Other than media reporting flight cancellations, you probably didn’t hear about Puyehue Volcano erupting in June of 2011. It left some of the most eccentric snow patterns I’ve seen to date. I feel like these patterns could inspire some incredible textiles so I wanted to highlight them for an inspiration board.
The volcano still has lava flowing and is apparently part of a group of volcanoes that are considerably volatile and unpredicatable. Maybe it’s not the best time to go just yet and thank all the photographers who captured this incredible landscape for us.
PLACE: Cordillera del Paine
LOCATION: Torres Del Paine National Park, Patagonia, Chile
NOTORIOUS: Tower Mountains
NEAREST AIRPORT: Punta Arenas (a day’s bus ride from park)
COORDINATES: 51.0000° S, 73.0000° W
CURRENCY: Chilean Peso
Apparently this hike is spectacular – the best part is you can do a quick day trip to see the towers, walk the popular “W” route in about five days, or trek the full circle in 8 to 9 days. This region is the transition between Magellanic subpolar forests (a refuge for the Antarctic flora) and the Patagonian Steppes (one of the largest cold winter deserts in the world), so expect to see some unique and magnificent plants and wildlife.
Due to Torres Del Paine’s ridiculously southern location, the austral summer is the only time to go. The high tourist season is January and February, so if you want to avoid it go in December. The park has a temperate cold rain without a dry season so dress accordingly (ie. layers). On your trip, try to get a glimpse of Glacier Grey which is supposedly one of the most beautiful glaciers in the world. Also, don’t miss the Frenchman’s Valley – the most scenic lookout over this transitional region.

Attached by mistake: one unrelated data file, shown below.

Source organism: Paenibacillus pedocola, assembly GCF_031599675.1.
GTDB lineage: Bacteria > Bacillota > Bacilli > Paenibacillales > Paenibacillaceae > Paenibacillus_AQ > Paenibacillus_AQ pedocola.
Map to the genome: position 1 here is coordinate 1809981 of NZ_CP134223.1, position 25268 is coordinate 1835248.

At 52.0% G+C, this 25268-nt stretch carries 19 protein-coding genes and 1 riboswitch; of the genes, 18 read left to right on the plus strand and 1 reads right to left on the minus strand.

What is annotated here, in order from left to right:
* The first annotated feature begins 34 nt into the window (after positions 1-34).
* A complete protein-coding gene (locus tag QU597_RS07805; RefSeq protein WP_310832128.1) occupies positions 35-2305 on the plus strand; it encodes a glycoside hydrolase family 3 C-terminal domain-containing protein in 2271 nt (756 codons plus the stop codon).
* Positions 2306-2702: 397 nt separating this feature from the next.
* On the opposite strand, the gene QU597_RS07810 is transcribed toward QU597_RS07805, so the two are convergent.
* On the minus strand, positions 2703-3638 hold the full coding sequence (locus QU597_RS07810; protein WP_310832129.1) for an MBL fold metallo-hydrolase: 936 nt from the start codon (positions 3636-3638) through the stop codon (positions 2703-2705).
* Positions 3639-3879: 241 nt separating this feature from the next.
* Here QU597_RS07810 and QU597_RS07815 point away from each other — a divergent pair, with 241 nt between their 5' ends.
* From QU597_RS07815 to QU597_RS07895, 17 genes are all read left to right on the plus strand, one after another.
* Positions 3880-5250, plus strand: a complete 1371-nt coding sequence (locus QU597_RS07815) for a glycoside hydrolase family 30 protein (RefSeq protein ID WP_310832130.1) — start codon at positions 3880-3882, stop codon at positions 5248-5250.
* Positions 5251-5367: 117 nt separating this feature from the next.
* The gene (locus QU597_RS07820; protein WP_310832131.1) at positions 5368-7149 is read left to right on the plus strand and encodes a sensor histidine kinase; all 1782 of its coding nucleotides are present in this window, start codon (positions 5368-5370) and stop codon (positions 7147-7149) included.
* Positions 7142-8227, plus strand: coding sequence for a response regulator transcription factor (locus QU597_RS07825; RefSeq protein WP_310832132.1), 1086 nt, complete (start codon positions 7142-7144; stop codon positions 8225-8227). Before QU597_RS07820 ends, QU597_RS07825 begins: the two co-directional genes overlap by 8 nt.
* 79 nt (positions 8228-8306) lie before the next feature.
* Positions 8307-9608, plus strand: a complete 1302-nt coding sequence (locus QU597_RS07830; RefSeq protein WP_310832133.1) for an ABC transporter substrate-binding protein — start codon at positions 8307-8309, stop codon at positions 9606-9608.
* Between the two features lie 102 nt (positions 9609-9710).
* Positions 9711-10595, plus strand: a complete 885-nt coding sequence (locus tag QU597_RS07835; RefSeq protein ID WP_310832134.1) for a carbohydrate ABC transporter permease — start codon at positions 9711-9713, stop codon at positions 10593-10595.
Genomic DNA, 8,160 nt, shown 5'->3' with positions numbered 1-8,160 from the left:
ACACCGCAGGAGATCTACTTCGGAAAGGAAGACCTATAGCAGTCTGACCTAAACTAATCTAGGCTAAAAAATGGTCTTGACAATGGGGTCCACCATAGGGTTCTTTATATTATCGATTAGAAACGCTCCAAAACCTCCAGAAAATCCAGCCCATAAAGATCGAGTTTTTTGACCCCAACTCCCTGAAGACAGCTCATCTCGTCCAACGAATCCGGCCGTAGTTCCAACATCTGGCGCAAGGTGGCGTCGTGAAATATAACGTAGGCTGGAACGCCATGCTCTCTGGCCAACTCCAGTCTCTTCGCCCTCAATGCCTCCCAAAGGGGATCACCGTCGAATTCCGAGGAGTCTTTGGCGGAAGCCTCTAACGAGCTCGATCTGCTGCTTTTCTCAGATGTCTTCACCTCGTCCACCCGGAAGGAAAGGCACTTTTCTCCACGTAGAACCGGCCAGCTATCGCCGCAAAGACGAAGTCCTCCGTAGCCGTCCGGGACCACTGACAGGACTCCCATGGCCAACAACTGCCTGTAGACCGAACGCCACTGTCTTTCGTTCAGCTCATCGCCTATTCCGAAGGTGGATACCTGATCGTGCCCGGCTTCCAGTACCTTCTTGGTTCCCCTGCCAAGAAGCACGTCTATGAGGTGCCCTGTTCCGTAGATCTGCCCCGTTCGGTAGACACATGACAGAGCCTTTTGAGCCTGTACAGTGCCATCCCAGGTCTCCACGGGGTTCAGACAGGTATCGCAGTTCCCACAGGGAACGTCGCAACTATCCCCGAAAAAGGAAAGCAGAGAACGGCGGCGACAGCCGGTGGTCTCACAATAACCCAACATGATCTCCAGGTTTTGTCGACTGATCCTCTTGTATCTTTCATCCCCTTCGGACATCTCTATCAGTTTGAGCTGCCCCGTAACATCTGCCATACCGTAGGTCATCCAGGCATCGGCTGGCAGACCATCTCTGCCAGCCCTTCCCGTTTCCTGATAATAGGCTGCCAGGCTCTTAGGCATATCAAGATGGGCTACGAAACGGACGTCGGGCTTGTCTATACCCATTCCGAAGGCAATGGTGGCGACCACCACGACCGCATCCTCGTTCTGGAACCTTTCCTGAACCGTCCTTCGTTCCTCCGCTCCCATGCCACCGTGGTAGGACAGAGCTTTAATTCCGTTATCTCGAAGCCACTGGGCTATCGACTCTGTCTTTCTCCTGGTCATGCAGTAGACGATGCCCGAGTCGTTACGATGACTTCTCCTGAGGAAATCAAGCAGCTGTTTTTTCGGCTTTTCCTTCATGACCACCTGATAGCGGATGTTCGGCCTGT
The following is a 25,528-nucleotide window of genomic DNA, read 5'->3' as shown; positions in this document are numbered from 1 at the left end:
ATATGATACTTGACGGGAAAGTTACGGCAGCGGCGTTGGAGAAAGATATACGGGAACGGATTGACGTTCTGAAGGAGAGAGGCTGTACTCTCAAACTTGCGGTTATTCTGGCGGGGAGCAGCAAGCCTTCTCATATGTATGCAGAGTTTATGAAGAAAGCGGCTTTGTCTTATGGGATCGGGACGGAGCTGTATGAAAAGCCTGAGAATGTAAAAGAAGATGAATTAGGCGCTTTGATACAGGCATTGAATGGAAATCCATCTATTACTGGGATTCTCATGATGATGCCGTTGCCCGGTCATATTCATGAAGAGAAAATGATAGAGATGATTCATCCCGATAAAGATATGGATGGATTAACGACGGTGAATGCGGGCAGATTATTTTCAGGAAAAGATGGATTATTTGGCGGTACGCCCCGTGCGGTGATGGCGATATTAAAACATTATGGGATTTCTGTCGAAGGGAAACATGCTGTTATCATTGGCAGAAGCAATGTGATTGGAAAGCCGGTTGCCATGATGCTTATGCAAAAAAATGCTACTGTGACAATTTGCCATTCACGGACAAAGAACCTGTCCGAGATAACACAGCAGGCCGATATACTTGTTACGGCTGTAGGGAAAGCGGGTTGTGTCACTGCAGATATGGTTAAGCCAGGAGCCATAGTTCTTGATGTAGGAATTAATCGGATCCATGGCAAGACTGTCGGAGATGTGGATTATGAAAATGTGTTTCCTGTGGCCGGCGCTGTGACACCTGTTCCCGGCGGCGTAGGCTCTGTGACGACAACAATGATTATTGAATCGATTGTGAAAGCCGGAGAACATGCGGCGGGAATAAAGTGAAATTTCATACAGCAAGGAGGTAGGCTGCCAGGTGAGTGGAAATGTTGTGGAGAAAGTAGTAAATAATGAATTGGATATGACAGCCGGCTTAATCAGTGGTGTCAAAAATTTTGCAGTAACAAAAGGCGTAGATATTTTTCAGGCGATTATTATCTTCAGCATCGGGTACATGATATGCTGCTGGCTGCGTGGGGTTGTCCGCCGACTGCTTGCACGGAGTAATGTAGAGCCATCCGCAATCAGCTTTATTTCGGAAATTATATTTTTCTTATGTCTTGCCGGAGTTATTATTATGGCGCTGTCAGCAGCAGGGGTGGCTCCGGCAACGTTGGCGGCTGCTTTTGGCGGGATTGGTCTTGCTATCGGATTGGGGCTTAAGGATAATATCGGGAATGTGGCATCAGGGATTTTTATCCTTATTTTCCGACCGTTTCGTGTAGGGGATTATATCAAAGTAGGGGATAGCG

Done this hike before? Leave any travel suggestions for the area below:
1. Painting by Mark Rothko
2. The Kooples Robe Desert Tank (Sold Out)
3. Rustic Hiking Boot
4. Ethanmade Backpacks
5. Society6 iPhone Case
To find out more about Patagonia, check out this blog!
PLACE: Salar De Uyuni
NOTORIOUS: Largest Salt Flat
COORDINATES: 20.1338° S, 67.4891° W
CURRENCY: Chilean Peso
No, this is not Mars. The infinite horizon of Salar De Uyuni’s white salt leaves me breathless. Located near the crest of the Andes Mountains, this is the largest salt flat in the world. During the rainy season there is a thin film of brine water resting on its top, creating the most incredible reflections (probably the world’s largest mirror). The flats contain 50-70% of the world’s lithium reserve (lithium is found in batteries and bipolar meds, ick).
It looks like one of the most spectacular places to take photographs I’ve ever seen. Apparently it’s really easy to get altitude sickness in these parts so if you are driving from the coast you may need a few days to acclimatize. A hilarious but awesome tidbit about this place is that it’s the breeding ground for pink flamingos. Also, the blogs keep saying there are lots of drunk drivers so choose your guide wisely and buckle up.
Made the trek here before? Leave any travel suggestions for the area below: